At Codelicious, we interview professionals from many career paths and listen to how they use computer science in their day to day. Of course, you would expect someone like a software engineer to use computer science frequently.  But did you know that even someone like a patent lawyer or a doctor uses computer science at work, too? Society is evolving and becoming more dependent on computers and technology. Students who study computer science in K-12 can shape the future. Whether students study and discover new inventions in computer science or pursue a different field, computer science skills are an asset that will help them throughout their lives. In fact, there are many careers that involve computer science. Out of 7.7 million people who say they use computers in complex ways at their jobs, 3.9 million have jobs in STEM fields and 3.8 million have jobs in non-STEM fields.  So when you ask yourself, “What is computer education?”, remember that it’s not just coding and programming – it’s skills that are essential for the world we live in today.


Speaking of STEM careers, there are an estimated 1.4 million CS jobs in the United States, but only about 400k computer science students at the postsecondary level.  This deficit in CS workers is causing the US economy to lose out on a 500 billion dollar opportunity to grow! When students study computer science, they have a direct influence on contributing to this economic growth.  As future computer technology continues to advance, the need for CS jobs will only become greater. Ensuring that students receive computer science education in K-12 can help these students pursue CS at the postsecondary level and in their careers.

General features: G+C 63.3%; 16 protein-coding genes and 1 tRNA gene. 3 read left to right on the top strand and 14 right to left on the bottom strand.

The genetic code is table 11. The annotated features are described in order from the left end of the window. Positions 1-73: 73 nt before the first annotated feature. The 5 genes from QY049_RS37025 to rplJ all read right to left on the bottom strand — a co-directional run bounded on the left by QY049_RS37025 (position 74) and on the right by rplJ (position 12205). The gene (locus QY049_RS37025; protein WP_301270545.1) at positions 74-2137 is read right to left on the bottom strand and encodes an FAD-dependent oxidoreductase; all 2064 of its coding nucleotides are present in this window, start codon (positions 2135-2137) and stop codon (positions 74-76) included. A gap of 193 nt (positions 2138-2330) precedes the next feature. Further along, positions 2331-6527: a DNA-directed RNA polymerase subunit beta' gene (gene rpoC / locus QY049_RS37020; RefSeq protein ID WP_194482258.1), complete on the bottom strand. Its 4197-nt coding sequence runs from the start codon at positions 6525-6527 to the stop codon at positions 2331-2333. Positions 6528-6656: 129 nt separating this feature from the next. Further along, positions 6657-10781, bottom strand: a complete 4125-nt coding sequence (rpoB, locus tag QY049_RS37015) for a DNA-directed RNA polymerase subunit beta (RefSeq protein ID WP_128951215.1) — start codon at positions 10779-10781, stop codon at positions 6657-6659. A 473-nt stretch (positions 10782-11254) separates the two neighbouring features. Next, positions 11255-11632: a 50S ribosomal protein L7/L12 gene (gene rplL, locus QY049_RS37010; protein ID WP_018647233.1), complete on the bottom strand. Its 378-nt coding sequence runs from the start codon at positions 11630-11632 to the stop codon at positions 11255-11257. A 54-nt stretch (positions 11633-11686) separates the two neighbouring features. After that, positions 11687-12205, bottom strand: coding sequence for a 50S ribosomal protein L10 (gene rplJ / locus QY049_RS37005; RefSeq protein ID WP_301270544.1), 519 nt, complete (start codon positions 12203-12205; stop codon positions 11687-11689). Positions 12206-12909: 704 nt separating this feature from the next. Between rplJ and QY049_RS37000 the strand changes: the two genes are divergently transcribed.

Computer Science Curriculum K-12

Codelicious provides full-year K-12 computer science curriculum that aligns with the Rhode Island K-12 computer science standards. The University of Rhode Island outlines URI computer science curriculum. However, this curriculum is pulled from Code.org and doesn’t always suit the needs of students. Codelicious Curriculum offers grade level differentiated learning pathways, aligns with all state and national computer science standards, and is continually updated to reflect changes in computer science. Codelicious courses are customized to districts’ unique instructional strategy for computer science integration. This can mean incorporating computer science into an existing class period, adding to a specials rotation, or introducing a stand alone class. Courses are delivered with instructional resources teachers need to feel confident teaching curriculum for computer science.